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A review of last night's "Smash" coming up just as soon as bismuth is my favorite element...
I've complained before about the Razzie Awards, a goofy institution that long ago had the fun sapped out of it by its voters' narrowness of focus and constant recycling of the same targets. This year's awards, curiously shifted to April Fools' Day, are a case in point: how many times do we need to keep beating up on the "Twilight" franchise when there are more egregious (not to mention original) offenders out there? As if to illustrate how devoid of inspiration the Razzies have become, they nominated the same five films for Worst Picture, Director, Screenplay and Ensemble. Spread the
love loathing a little, people.
Evidently, I'm not the only one to feel this way. The folks at Movieline have decided to beat the Razzies at their own game with the inaugural Soily Awards, a self-described "attempt to reconcile the year's highest-profile Hollywood misfires with their truly uninspired brethren." 20 critics and journalists were polled, including yours truly, and while the resulting nominations aren't quite as cutting as they could be, they at least make for more amusing reading than the Razzie list.
It's a rule of on-camera interviews that you don't really want to sit down with more than two people at the same time. Groups of three can be hard, even when all three people are ready and willing, because of the logistics of it. You're talking about four to six minutes with four people in a conversation. That's a sprint, no matter what, and it worries me walking into a room.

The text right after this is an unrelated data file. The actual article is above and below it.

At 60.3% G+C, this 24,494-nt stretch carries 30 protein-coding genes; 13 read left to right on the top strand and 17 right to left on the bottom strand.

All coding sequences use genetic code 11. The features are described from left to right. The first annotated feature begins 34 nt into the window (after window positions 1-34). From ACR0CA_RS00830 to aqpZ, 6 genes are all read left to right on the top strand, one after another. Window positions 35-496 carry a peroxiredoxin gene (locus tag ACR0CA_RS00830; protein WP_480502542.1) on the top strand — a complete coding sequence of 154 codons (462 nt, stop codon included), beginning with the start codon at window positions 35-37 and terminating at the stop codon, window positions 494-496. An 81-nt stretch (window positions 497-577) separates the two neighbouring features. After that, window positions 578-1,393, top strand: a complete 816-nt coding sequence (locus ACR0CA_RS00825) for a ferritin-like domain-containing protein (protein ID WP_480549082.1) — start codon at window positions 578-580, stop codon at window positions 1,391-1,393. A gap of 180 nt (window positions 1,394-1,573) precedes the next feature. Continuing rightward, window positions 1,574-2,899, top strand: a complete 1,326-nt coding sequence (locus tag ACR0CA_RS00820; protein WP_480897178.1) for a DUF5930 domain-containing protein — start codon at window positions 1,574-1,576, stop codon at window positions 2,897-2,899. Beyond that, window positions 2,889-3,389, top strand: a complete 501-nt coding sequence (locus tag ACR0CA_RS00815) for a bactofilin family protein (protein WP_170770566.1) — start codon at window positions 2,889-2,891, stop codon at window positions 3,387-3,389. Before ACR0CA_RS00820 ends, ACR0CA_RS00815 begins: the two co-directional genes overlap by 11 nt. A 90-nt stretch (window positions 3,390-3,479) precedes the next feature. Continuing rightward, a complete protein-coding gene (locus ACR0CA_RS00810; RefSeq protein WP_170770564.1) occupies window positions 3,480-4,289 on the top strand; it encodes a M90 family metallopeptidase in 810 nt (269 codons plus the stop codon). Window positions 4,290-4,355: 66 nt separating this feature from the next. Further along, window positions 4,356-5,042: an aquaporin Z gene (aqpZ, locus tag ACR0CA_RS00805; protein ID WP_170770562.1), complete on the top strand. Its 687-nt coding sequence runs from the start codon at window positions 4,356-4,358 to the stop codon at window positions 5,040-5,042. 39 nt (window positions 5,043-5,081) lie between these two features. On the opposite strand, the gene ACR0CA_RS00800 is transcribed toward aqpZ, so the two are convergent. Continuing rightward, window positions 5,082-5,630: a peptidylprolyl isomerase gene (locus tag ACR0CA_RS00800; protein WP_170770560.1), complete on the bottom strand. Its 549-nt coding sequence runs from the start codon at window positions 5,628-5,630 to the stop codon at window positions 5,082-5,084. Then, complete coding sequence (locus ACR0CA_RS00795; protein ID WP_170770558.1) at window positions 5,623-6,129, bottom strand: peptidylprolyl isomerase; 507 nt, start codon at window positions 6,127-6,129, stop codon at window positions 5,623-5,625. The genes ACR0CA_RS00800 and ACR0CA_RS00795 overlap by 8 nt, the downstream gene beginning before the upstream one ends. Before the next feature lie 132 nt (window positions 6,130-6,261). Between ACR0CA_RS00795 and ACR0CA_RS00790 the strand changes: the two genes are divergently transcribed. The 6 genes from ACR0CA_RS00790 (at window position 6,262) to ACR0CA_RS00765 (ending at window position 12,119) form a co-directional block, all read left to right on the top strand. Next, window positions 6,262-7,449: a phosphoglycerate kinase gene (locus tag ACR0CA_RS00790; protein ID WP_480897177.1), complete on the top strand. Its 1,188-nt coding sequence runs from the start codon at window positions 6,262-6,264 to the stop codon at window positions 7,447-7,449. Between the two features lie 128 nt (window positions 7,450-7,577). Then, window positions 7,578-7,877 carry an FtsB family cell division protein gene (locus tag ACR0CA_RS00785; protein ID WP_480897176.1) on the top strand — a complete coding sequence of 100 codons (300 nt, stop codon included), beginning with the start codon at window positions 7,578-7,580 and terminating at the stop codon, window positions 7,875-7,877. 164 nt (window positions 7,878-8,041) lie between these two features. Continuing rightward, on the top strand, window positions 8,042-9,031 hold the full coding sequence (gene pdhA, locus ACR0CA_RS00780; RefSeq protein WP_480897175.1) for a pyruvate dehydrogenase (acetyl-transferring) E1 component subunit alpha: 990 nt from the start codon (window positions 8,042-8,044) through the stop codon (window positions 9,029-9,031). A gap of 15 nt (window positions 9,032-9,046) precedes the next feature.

I feel like I've interviewed Elizabeth Banks many times now, and she's one of the most unassuming, easygoing people you can sit down with. I get the sense she understands how fundamentally silly this process can be, and she always appears to be having fun with it. I talked to her about "Hunger Games" when we met for "Man On The Ledge," and when I sat down with Woody Harrelson for "Rampart," I couldn't resist a little bit of talk about Haymitch, his character in this film.
If the supermarket tabloids are any indication, I've gotten a pretty strong hint about who Ben picks, but hey, you never know with these reality shows. In any case, I'm not overly sure I care too much. Ben has been a uniquely dull bachelor, and I have to think that whoever gets the proposal at the end of the show will wake up the next day, shake her head and say, oh my Lord, I just got engaged to the Geico caveman as voiced by Kermit the Frog.
If Oprah Winfrey’s OWN cable outlet doesn’t survive, it won’t be because its namesake isn’t doing her share.
After being largely hands off the first none-too-successful year of the channel’s life, Winfrey is doing everything she can to hoist the sales. Last night, she had the first interview with Whitney Houston’s family, following the superstar’s Feb. 11 death.
[More after the jump...]